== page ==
Plan Year: This outlines the plan year or the dates that your health insurance policy is in effect.

Plan Administrator: The details of the plan administrator are listed here so you know who to call when you have questions about your policy.

Summary of Benefits and Coverage (SBC)

The ACA requires that health insurance plans provide you with a Summary of Benefits, which is an easy-to-understand summary of benefits and coverage. It will also include a Uniform Glossary of terms used in health coverage and medical care. The SBC was designed to make “apples-to-apples” comparisons of plans quick and easy.

It answers many of the most common questions shoppers have in short concise language. Its shows the plans deductible amounts, out of pocket limits, as well as what happens if you go outside the plans network of providers.

The SBC also details your costs for common medical situations and spells out your rights. The SPC should be reviewed in detail when shopping for coverage.

What is covered by your health insurance plan?

Like most insurance products, what is covered and coverage levels will vary depending on the choices you make. While more expensive policies will carry higher coverage levels, they come at a price.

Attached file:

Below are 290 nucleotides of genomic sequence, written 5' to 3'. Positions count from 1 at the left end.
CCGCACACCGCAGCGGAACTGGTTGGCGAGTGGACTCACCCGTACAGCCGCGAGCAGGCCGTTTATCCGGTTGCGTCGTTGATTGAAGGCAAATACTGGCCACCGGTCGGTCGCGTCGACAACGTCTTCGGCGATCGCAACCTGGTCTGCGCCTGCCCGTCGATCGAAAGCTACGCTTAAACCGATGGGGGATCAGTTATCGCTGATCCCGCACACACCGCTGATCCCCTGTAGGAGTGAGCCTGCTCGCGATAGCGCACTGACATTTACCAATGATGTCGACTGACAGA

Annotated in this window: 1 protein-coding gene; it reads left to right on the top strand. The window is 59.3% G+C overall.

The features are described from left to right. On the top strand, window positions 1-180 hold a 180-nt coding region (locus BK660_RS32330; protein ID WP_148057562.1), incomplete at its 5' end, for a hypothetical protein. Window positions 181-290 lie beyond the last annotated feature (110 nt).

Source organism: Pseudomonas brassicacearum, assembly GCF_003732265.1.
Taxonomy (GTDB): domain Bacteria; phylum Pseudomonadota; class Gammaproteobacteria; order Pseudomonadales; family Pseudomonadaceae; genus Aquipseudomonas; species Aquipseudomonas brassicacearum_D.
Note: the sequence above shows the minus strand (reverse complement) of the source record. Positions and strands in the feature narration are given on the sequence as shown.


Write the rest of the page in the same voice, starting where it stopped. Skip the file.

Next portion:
The ACA requires the following 10 items and services, referred to as Essential Health Benefit Packages (or EHBPs), to be covered by all insurance policies. Coverage limits can vary by plan, so make sure you review your limits.

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It is important to remember that coverage levels can vary between plans, and you will almost always be responsible for co-pays, co-insurance and deductibles.

Example of cost structure

Assume you need gallbladder surgery that has covered costs of $30,000 and the following are your health insurance figures:

Out-of-Pocket Maximum: $5,000

Follow the calculation below to understand the sample costs and patient responsibility:

$ 5,700 coinsurance payment

+ $40 co-pay for two post-surgery prescriptions

$7,240 total patient charges

-$5,000 your maximum out-of-pocket

$2,240 the amount over your maximum which your insurer pays

Your maximum out-of-pocket amount for the year is $5,000, so all expenses related to the surgery above $5,000 are paid by your insurance coverage. In addition, your insurer will pay any covered medical expenses for the rest of your plan year.

Additional health coverages

Prescription Drug Coverage: The majority of health insurance plans offer some sort of prescription drug coverage, but the details can vary dramatically.